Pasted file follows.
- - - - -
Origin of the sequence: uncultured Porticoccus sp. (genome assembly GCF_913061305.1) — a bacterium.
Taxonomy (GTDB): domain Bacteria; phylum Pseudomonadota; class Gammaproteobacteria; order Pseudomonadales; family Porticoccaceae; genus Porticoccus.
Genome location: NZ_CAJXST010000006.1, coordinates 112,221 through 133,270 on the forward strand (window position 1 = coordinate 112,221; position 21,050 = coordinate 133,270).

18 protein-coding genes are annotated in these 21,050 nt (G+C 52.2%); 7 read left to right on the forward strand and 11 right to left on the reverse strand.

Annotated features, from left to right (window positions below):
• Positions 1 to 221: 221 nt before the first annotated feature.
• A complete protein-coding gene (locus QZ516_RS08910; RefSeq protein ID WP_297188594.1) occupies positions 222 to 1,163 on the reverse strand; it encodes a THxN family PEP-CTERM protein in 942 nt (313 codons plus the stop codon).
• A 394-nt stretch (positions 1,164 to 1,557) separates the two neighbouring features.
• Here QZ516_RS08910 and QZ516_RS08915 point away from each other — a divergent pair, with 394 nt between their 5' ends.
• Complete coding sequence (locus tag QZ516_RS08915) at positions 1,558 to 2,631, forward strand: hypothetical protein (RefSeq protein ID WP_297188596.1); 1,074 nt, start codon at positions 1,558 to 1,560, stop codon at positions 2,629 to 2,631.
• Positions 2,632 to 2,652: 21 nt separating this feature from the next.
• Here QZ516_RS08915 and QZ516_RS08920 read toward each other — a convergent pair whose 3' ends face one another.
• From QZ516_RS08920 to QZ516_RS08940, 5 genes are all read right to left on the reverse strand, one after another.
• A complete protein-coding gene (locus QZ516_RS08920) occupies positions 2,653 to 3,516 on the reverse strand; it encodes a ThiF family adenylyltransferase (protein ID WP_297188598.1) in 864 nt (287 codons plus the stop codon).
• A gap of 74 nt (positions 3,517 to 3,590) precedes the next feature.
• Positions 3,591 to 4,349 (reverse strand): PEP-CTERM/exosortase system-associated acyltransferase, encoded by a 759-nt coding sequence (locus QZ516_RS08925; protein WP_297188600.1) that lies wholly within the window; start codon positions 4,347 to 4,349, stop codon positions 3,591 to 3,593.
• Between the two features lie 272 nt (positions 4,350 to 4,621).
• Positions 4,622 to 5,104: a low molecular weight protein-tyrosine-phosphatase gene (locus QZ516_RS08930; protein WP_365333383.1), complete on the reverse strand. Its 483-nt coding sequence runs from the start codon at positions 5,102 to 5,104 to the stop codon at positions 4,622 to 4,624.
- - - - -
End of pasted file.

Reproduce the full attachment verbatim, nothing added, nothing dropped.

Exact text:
Origin of the sequence: uncultured Porticoccus sp. (genome assembly GCF_913061305.1) — a bacterium.
Taxonomy (GTDB): domain Bacteria; phylum Pseudomonadota; class Gammaproteobacteria; order Pseudomonadales; family Porticoccaceae; genus Porticoccus.
Genome location: NZ_CAJXST010000006.1, coordinates 112,221 through 133,270 on the forward strand (window position 1 = coordinate 112,221; position 21,050 = coordinate 133,270).

18 protein-coding genes are annotated in these 21,050 nt (G+C 52.2%); 7 read left to right on the forward strand and 11 right to left on the reverse strand.

Annotated features, from left to right (window positions below):
• Positions 1 to 221: 221 nt before the first annotated feature.
• A complete protein-coding gene (locus QZ516_RS08910; RefSeq protein ID WP_297188594.1) occupies positions 222 to 1,163 on the reverse strand; it encodes a THxN family PEP-CTERM protein in 942 nt (313 codons plus the stop codon).
• A 394-nt stretch (positions 1,164 to 1,557) separates the two neighbouring features.
• Here QZ516_RS08910 and QZ516_RS08915 point away from each other — a divergent pair, with 394 nt between their 5' ends.
• Complete coding sequence (locus tag QZ516_RS08915) at positions 1,558 to 2,631, forward strand: hypothetical protein (RefSeq protein ID WP_297188596.1); 1,074 nt, start codon at positions 1,558 to 1,560, stop codon at positions 2,629 to 2,631.
• Positions 2,632 to 2,652: 21 nt separating this feature from the next.
• Here QZ516_RS08915 and QZ516_RS08920 read toward each other — a convergent pair whose 3' ends face one another.
• From QZ516_RS08920 to QZ516_RS08940, 5 genes are all read right to left on the reverse strand, one after another.
• A complete protein-coding gene (locus QZ516_RS08920) occupies positions 2,653 to 3,516 on the reverse strand; it encodes a ThiF family adenylyltransferase (protein ID WP_297188598.1) in 864 nt (287 codons plus the stop codon).
• A gap of 74 nt (positions 3,517 to 3,590) precedes the next feature.
• Positions 3,591 to 4,349 (reverse strand): PEP-CTERM/exosortase system-associated acyltransferase, encoded by a 759-nt coding sequence (locus QZ516_RS08925; protein WP_297188600.1) that lies wholly within the window; start codon positions 4,347 to 4,349, stop codon positions 3,591 to 3,593.
• Between the two features lie 272 nt (positions 4,350 to 4,621).
• Positions 4,622 to 5,104: a low molecular weight protein-tyrosine-phosphatase gene (locus QZ516_RS08930; protein WP_365333383.1), complete on the reverse strand. Its 483-nt coding sequence runs from the start codon at positions 5,102 to 5,104 to the stop codon at positions 4,622 to 4,624.